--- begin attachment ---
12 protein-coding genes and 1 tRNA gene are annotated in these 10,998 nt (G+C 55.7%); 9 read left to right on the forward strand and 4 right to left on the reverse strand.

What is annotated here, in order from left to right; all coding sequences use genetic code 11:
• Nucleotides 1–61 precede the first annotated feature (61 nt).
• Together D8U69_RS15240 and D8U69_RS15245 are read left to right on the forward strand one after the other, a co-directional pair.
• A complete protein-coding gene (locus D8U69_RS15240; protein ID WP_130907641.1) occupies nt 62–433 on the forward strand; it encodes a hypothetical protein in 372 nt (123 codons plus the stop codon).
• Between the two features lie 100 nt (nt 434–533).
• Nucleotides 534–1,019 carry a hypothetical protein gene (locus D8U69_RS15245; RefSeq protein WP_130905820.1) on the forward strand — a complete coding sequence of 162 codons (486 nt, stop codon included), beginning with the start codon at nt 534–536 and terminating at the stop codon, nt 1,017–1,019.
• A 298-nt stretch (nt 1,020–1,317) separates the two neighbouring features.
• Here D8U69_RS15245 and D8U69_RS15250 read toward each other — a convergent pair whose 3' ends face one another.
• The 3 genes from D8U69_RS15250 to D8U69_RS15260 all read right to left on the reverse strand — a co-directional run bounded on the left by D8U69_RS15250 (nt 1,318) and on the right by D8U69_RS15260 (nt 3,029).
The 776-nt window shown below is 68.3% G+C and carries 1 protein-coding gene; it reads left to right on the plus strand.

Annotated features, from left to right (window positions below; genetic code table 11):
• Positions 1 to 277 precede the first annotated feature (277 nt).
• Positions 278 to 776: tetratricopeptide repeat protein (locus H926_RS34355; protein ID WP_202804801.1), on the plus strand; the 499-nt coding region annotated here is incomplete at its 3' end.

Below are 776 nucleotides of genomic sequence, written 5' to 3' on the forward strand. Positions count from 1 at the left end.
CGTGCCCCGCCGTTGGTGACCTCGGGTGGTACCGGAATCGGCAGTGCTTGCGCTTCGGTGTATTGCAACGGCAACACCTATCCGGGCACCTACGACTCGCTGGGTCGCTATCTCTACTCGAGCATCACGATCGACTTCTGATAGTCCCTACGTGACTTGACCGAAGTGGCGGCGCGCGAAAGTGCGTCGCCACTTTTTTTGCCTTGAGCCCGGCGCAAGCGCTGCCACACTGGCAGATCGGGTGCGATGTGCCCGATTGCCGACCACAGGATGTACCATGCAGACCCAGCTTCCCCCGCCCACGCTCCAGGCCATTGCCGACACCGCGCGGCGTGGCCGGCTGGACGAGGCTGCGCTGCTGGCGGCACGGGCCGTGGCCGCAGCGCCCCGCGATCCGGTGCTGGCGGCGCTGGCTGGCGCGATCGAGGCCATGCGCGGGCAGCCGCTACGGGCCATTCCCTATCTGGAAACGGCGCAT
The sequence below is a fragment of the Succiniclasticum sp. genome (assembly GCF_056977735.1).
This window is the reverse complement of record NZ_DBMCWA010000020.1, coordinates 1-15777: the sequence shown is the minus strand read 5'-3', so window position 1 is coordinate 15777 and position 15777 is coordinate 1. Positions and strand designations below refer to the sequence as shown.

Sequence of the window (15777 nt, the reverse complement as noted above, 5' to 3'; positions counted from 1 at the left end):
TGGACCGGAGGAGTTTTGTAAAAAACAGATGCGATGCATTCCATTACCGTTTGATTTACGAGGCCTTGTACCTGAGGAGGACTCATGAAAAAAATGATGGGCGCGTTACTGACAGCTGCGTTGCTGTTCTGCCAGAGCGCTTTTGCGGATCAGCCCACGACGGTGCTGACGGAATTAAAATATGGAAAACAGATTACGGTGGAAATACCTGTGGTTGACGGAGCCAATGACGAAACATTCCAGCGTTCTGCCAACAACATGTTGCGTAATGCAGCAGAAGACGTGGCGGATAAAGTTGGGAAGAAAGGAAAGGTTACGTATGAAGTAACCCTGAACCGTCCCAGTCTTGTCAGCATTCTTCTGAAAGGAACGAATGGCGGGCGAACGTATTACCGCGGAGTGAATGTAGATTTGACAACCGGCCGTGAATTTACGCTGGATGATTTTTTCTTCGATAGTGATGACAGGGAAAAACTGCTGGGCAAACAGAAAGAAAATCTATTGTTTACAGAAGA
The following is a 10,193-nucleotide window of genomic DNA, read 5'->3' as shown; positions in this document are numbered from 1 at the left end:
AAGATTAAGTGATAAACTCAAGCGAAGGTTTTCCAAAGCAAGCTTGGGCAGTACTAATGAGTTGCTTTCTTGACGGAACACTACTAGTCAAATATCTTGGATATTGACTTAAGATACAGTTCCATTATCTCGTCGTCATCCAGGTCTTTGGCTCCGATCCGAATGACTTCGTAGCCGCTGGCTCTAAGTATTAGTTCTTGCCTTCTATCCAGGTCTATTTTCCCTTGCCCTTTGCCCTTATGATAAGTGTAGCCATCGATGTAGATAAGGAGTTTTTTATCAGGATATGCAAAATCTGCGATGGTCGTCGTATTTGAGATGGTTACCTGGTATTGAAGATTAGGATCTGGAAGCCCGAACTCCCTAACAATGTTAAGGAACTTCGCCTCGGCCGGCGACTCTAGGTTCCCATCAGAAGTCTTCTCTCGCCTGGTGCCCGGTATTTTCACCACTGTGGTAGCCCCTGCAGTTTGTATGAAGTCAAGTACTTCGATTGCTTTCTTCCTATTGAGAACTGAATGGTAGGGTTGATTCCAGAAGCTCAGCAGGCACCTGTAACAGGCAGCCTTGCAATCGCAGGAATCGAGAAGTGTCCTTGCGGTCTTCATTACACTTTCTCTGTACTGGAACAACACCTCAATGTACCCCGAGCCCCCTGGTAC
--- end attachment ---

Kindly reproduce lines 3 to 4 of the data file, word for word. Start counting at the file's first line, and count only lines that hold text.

• Nucleotides 1–61 precede the first annotated feature (61 nt).
• Together D8U69_RS15240 and D8U69_RS15245 are read left to right on the forward strand one after the other, a co-directional pair.